More work on diabetes

David H Jiang et al. published an article in Health Affairs last month arguing for a set of diabetes quality measures that are actually linked to optimal diabetes health. Composite measures that include “all-or-nothing” components will incentivize providers to focus on patients who are most likely to achieve the measure rather than those who would benefit the most clinically. This would also adversely affect patients with socioeconomic barriers to optimal health, as those patients are more likely to have multiple unmet measures or not meet a measure that is more difficult to achieve (e.g., smoking cessation). A more equitable approach … Read More

Peers, Professionalism, and Improvement — Reframing the Quality Question

“As [health economist Jonathan] Kolstad explained, much of the insurance–industrial complex is built on the assumption that profit-seeking physicians will always consume excess resources unless barriers are put in their way. Formularies and prior authorizations, for example, create adversarial relationships between insurers and physicians, who may bristle at having nonphysicians dictate what’s best for their patients. Contributing to this tension is our dependence on randomized, controlled trials to tell us the “right” way to treat any one patient on the basis of average treatment effects in large study populations. The resultant technocratic approach to quality often fails to account for … Read More

Metric Myopia — Trading Away Our Clinical Judgment

Excerpt – The perception that practice variation signals quality deficiencies remains foundational to the pursuit of “high value” care. But if value is defined as quality divided by cost, measuring value faces all the same problems as measuring quality — flawed risk adjustment, metric gaming, omission of the many aspects of quality that defy measurement. So why do we continue to embrace these flawed constructs, particularly when it’s not clear that the current regulatory approach serves patients or clinicians? [president of the Commonwealth Fund David] Blumenthal offers international context: “The French, the Brits, the Swedes — they don’t torture their … Read More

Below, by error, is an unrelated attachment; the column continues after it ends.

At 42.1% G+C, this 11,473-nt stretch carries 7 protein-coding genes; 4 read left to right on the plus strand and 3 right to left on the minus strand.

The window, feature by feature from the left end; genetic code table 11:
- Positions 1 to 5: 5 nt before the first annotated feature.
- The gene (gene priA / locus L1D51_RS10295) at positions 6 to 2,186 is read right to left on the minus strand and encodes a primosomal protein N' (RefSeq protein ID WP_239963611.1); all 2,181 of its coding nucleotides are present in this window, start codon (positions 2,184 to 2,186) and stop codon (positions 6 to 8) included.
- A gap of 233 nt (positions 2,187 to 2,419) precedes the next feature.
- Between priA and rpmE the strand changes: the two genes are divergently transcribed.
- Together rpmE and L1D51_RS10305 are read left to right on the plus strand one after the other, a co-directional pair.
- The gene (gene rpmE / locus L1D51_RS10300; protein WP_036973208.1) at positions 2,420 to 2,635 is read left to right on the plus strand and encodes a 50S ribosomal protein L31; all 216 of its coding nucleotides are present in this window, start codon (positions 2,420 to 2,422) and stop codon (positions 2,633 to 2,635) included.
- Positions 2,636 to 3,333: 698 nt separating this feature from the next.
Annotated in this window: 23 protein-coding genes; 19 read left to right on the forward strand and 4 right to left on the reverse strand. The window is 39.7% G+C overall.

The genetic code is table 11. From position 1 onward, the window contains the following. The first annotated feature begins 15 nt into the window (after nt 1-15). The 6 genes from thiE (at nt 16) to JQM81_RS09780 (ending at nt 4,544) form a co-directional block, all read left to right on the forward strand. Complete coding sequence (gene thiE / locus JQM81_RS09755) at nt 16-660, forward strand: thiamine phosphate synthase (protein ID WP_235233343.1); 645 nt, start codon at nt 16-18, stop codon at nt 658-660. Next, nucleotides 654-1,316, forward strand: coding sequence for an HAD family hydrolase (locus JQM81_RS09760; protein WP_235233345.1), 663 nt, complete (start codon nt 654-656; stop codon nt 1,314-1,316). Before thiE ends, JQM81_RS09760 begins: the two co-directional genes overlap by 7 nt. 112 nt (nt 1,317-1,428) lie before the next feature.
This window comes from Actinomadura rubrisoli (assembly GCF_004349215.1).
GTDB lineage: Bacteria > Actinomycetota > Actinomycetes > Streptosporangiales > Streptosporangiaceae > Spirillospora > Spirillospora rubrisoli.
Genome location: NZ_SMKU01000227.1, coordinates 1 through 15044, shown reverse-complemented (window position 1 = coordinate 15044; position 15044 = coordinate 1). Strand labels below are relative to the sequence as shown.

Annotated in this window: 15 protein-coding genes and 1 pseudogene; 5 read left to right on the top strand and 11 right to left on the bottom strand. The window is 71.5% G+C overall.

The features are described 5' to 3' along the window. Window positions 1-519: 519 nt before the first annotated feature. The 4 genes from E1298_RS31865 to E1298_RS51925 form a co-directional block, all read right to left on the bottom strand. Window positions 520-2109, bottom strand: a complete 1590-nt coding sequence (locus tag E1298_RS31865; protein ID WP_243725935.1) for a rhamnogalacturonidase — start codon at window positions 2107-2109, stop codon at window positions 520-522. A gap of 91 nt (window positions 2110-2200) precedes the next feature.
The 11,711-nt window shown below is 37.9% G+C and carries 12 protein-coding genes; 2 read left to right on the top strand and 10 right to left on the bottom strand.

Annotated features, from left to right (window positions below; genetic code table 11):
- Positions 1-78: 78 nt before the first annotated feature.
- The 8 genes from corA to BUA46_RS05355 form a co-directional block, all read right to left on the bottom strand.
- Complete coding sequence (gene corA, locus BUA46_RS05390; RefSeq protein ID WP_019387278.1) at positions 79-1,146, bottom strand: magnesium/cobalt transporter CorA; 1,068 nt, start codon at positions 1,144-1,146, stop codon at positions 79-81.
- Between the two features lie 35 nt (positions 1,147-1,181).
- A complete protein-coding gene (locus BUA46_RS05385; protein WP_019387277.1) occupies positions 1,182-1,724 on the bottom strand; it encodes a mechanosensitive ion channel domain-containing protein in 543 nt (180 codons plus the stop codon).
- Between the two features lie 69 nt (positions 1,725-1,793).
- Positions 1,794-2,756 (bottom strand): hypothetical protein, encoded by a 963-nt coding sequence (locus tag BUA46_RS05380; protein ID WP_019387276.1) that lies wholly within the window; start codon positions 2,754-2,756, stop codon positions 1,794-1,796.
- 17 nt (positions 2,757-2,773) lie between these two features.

Reassessing Quality Assessment — The Flawed System for Fixing a Flawed System

“Berwick recognized that blaming workers for factors beyond their control quashes goodwill and encourages cheating. This insight accords with a foundational principle of the QI [quality-improvement] movement: most quality lapses reflect a faulty system rather than faulty people. To improve quality, we must fix the system. Some 30 years later, however, the fix is itself a massive system. As reimbursement models shift toward value-based payment, QI is no longer just about being better, but about documenting improvement to maximize payment. An entire industry has arisen to support the optimization and demonstration of performance. Though I could find no authoritative estimate … Read More

Learning from Real-World Implementation of Daily Home-Based Symptom Monitoring in Patients with Cancer

“Routine use of home-based symptom monitoring and management using electronic patient-reported outcomes (ePRO) to improve care delivery is on the horizon. Randomized clinical trials demonstrate that use of patient-reported symptoms can have marked impact on patient outcomes, including minimizing symptom burden, enhancing quality of life, reducing hospitalizations, increasing time receiving cancer treatments, and, in some studies, improving survival. [..] few health systems have successfully, fully integrated ePRO. [..] In the study by Daly and colleagues, the authors begin to tackle an important question of frequency of assessment administration in ePRO. This study used daily symptom assessment in contrast to the … Read More